A technical writing podcast about the latest trends and practices in the field of technical communication. Technical communication includes topics like technical writing (software help), information architecture, usability, API documentation, information design, web design, illustration, DITA, structured authoring, visual communication, and more. If youre a technical writer or interested in technical writing, this is the one of few podcasts in this niche. I also have a blog at http://idratherbewriting.com where the podcasts and other blog topics are published.
Recording of Let's Tell a Story -- Scenario-Based Documentation, by Matt Ness (STC Silicon Valley Presentation)02/09/2016 Duración: 55min
Matt Ness, a technical writer at Splunk and a co-organizer for WTD San Francisco, recently gave a presentation to the STC Silicon Valley chapter called Let's Tell a Story: Scenario-Based Documentation. In this presentation, Matt talks about ways to integrate storytelling techniques into documentation, drawing upon his experience as a Dungeons and Dragons player and his player experience from other video game or fantasy worlds. To help users on their journeys and quests, you need a narrative to guide them and a manual to help them overcome obstacles. Video, slides, and audio from the presentation are included in this post.
The complexities of translation and the need for dynamic variables in the build process15/08/2016 Duración: 14min
Translation is a complex undertaking that usually requires you to take advantage of dynamic variables and other parameters in your source format in order to generate out different languages. Although most people think of static site generators as containing static content only, it's actually only static output. During the build process, you can take advantage of these more dynamic characteristics to handle rules for outputting to different languages. In this post, I explain some of the details you have to account for (includes, links, images, re-used content, etc.) when managing a translation project using a static site generator such as Jekyll.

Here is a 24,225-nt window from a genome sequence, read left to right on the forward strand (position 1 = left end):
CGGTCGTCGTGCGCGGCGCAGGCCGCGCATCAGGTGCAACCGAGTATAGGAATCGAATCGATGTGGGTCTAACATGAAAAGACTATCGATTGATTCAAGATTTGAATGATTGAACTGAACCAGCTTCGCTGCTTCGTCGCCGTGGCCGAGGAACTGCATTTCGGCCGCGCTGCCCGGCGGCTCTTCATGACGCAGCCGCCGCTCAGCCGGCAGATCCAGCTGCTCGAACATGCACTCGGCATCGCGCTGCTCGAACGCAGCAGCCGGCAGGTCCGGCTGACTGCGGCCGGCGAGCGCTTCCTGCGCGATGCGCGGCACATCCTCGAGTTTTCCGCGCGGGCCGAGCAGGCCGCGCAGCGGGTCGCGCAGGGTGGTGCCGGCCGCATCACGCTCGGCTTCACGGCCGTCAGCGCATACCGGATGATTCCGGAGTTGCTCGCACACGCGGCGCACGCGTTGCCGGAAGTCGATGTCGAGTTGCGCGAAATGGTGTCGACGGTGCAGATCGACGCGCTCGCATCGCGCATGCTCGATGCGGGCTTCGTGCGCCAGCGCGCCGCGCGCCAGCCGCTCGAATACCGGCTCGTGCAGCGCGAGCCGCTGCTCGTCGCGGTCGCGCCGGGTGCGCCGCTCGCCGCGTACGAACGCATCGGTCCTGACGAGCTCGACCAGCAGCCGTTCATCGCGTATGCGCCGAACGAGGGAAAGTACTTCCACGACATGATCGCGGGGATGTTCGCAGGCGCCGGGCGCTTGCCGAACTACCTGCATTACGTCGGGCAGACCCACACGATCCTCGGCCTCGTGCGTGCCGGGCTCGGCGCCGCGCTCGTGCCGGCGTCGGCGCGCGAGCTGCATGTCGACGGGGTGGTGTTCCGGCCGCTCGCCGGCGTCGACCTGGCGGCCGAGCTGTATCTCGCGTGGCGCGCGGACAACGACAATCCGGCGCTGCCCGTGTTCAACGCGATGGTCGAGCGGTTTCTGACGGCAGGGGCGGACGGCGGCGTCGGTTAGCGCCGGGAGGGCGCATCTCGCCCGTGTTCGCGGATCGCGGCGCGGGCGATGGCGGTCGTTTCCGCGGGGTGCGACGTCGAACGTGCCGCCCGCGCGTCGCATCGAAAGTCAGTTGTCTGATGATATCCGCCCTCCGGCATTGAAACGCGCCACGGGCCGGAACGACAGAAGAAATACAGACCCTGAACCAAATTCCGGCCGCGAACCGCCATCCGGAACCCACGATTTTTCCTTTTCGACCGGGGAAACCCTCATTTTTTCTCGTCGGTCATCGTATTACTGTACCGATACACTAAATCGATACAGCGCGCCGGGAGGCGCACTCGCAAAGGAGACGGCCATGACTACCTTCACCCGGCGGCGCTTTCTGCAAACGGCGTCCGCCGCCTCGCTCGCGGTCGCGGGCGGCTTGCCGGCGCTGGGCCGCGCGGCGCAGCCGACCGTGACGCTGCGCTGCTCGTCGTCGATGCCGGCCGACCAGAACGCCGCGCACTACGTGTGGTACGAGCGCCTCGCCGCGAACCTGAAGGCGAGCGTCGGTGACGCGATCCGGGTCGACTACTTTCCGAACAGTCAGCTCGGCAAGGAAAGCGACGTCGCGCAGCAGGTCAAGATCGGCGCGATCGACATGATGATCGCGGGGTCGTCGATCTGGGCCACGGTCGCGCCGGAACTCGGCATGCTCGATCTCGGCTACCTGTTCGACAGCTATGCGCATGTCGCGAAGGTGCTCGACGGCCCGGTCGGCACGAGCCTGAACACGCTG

Presentation recording: Hunting for API developer documentation jobs in the San Francisco Bay area, by Andrew Davis15/08/2016 Duración: 01h13min
Andrew Davis recently gave a presentation on finding developer documentation jobs (mostly for API documentation) in the San Francisco Bay area. The title of the presentation is Hunting for Dev Doc Work around the Bay. You can listen to the presentation recording, check out the slides, or just download the audio.
The Story of Paligo: A new browser-based CCMS with all the features you'd ever want01/08/2016 Duración: 08min
Up until two years ago, Anders Svensson and his colleagues, based in Sweden, provided DITA and XML consulting. They eventually created their own XML-based component content management system (CCMS) called Paligo, which includes a full set of documentation features to handle single-sourcing, translation, and other documentation needs. Paligo solves the challenges that Svensson's customers had been facing for years with other CCMS systems.
Will the docs-as-code approach scale? Responding to comments on my Review of Modern Technical Writing01/08/2016 Duración: 16min